FAX! 401 (10/03/04)
Is there any way of transferring the AutoCorrect list when
one upgrades their PC and changes from Word 2000 to 2003? I can’t face the thought of typing all my
corrections in again!
Miranda Spatchurst, via email
Word (version 97 onwards) has two AutoCorrect lists.
‘Formatted’ entries are built into Word and kept in the Normal.dot document
template file; they include ones like the annoying ‘smiley face’, which you get
when you type a colon followed by a bracket. User-created entries are stored in
a file with the extension *.acl, and this is the one you need to copy across to
your new PC. There are several *.acl files in Office and Word; to find the
correct one create a new AutoCorrect entry then go to Run on the Start menu,
type ‘*.acl’ (without the quotes) and right-click on the with today’s date to
copy it onto a floppy disc. Use the same procedure to find the location of the
*.acl file on your new PC then copy the file from the floppy into the same
My computer has been infected by MyDoom. I read of the virus
in The Daily Telegraph and immediately downloaded the latest AVG update. Sure
enough after a further check, the dreadful truth was revealed. I downloaded a
‘fix’ program from the web, which disabled AVG. The files were apparently
"Deleted" or "Cleaned" but it kept coming up with a message
saying "The disk is write protected and cannot be….", etc. The only
option button that works is to "Close". I'm at my wits end over this
and don’t know what to do.
Roy Lawton, via email
No need to lecture you on horses and stable doors then… Quite a few
companies jumped on the MyDoom bandwagon with tools purporting to detect and
remove the virus; some of them are obviously more successful than others. I
would uninstall this particular program and try the one from Kaspersky labs; it
is free and can be downloaded from: http://www.kaspersky.com/
I am running Windows XP and I want to launch
some programs automatically and Preferably in a given sequence) when I boot my
machine up. Can you advise how to do this please?
Dai Rees, via email
simple way to start programs with Windows
is to put their shortcuts into the Startup folder. Just hold down the Ctrl key,
click on the desktop shortcut icon, drag it onto the Start button, wait a
moment for the Start menu to open then drag the icon onto All Programs, drag
the icon onto Startup and into the sub menu that opens and release the buttons.
(Keeping the Ctrl key pressed ensures the original icon remains on the
desktop). This works for all users but if more than one person uses the PC open
Windows Explorer, size and position the window it so you can see your desktop
icons then work your way to C:\Documents and Settings\<yourname>\Start
Menu\Programs\programs then holding down the Ctrl key drag and drop the icon
into the right hand Window. Unfortunately this method doesn’t control the order
programs are launched, to do that you’ll need a third-party ‘Program Launcher’
utility. Have a look at TrayWizard (freeware) at: http://www.traywizard.com/index.html, or Shareware programs like RegRun Start Control (http://www.greatis.com/regrun3startuporder.htm) and Z-Start (www.hot-shareware.com/utilities/z-start-english/)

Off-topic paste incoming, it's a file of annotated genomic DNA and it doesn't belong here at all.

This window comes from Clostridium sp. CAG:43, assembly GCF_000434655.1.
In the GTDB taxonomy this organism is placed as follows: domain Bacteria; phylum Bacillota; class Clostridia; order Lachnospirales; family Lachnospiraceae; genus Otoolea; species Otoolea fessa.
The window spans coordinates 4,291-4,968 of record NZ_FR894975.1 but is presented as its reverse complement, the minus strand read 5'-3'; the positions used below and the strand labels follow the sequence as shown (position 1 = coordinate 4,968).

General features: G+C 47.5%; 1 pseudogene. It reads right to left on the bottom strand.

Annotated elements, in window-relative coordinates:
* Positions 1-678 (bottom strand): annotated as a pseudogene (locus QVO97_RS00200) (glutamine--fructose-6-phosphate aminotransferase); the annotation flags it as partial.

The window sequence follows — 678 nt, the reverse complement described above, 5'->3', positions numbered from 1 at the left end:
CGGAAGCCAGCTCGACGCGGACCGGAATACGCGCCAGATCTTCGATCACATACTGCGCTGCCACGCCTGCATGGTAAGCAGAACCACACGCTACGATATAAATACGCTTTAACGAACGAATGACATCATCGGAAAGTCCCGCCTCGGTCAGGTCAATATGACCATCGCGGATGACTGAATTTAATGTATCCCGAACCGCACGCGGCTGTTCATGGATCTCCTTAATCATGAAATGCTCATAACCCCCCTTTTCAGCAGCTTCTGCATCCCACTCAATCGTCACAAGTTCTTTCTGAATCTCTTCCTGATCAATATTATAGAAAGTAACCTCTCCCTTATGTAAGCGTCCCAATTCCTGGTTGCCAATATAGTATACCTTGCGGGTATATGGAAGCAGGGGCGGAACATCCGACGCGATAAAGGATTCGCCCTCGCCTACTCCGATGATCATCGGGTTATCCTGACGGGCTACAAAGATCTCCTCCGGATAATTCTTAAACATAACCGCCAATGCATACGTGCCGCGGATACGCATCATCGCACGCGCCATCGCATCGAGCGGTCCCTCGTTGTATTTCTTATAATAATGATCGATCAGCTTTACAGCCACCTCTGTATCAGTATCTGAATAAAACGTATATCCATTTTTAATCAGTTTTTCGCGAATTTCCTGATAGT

I installed Office 97, which I understand becomes the spell
checker in Outlook Express. It worked fine for a short while, but now throws up
a message saying: "An error occurred while the spelling was being
checked". I have tried reinstalling Office 97 to no avail. Can you help?
Stuart Henley, via email
It’s a known problem and there are a couple of possible causes. Have a look at MS Knowledgebase article 178238 (just
type the number into Google). There’s also an informative article and cure at:
Both procedures involve tinkering with the Registry but if you follow
the instructions to the letter you should be okay.
In light of the recent email virus that seems to be
spreading around the world, is my WAP phone with its ability to download
e-mails, vulnerable to virus attack? I realise that they work in
different ways but if viruses can make computers crash, could the same happen
to mobile phones?
Bob Higgins, Shropshire
There have already been several hoaxes and although it is theoretically
possible mobile phone viruses remain unlikely. The problem for virus writers is
that there are simply too many different phone operating systems, which limits
the chance of a virus spreading. There is, however, a chance that an infected
email could be downloaded onto a mobile and then transferred into a PC. However
the chances of it doing any damage are very small, providing of course that the
PC in question has a frequently updated virus scanner
Several times today I have had a warning on Zone Alarm that
a program called P2PNetworking.exe is trying to connect with the Internet on my
computer. I have denied access but cannot seem to find out what this
is. Am I right to be suspicious?
Pete Fincher, via email
P2PNetworking.exe is a component in the file sharing
utility Kazaa, which I presume that you or someone else has installed on your
PC. It doesn’t seem to be a threat as such but it does leave a port open, even
when Kazaa is shut down, which could be a potential security threat. It should
go away if you uninstall Kazaa.